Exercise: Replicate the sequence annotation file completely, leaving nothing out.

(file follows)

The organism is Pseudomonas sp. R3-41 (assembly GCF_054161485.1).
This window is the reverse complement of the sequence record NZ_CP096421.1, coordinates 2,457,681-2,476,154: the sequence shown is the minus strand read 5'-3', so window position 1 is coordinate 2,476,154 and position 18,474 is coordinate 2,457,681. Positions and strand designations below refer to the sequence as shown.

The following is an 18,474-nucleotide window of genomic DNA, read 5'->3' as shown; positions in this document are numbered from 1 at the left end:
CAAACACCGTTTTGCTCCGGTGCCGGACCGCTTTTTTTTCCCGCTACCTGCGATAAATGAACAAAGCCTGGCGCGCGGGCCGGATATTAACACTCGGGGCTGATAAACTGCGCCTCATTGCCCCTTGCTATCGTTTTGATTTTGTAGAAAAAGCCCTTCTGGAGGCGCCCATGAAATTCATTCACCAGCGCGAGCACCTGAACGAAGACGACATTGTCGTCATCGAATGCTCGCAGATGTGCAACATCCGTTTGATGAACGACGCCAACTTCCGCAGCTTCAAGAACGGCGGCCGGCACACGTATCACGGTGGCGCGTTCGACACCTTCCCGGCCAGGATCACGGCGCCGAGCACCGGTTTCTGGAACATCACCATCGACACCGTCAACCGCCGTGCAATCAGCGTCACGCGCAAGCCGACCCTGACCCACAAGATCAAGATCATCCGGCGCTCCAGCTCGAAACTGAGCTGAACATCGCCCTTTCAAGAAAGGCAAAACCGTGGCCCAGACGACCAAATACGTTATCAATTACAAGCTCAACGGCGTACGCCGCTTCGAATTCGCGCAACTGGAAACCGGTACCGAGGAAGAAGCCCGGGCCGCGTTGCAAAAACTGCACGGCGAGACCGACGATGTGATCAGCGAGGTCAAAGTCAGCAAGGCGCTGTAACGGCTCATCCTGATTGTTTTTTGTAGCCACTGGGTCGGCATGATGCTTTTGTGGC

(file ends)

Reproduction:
The organism is Pseudomonas sp. R3-41 (assembly GCF_054161485.1).
This window is the reverse complement of the sequence record NZ_CP096421.1, coordinates 2,457,681-2,476,154: the sequence shown is the minus strand read 5'-3', so window position 1 is coordinate 2,476,154 and position 18,474 is coordinate 2,457,681. Positions and strand designations below refer to the sequence as shown.

The following is an 18,474-nucleotide window of genomic DNA, read 5'->3' as shown; positions in this document are numbered from 1 at the left end:
CAAACACCGTTTTGCTCCGGTGCCGGACCGCTTTTTTTTCCCGCTACCTGCGATAAATGAACAAAGCCTGGCGCGCGGGCCGGATATTAACACTCGGGGCTGATAAACTGCGCCTCATTGCCCCTTGCTATCGTTTTGATTTTGTAGAAAAAGCCCTTCTGGAGGCGCCCATGAAATTCATTCACCAGCGCGAGCACCTGAACGAAGACGACATTGTCGTCATCGAATGCTCGCAGATGTGCAACATCCGTTTGATGAACGACGCCAACTTCCGCAGCTTCAAGAACGGCGGCCGGCACACGTATCACGGTGGCGCGTTCGACACCTTCCCGGCCAGGATCACGGCGCCGAGCACCGGTTTCTGGAACATCACCATCGACACCGTCAACCGCCGTGCAATCAGCGTCACGCGCAAGCCGACCCTGACCCACAAGATCAAGATCATCCGGCGCTCCAGCTCGAAACTGAGCTGAACATCGCCCTTTCAAGAAAGGCAAAACCGTGGCCCAGACGACCAAATACGTTATCAATTACAAGCTCAACGGCGTACGCCGCTTCGAATTCGCGCAACTGGAAACCGGTACCGAGGAAGAAGCCCGGGCCGCGTTGCAAAAACTGCACGGCGAGACCGACGATGTGATCAGCGAGGTCAAAGTCAGCAAGGCGCTGTAACGGCTCATCCTGATTGTTTTTTGTAGCCACTGGGTCGGCATGATGCTTTTGTGGC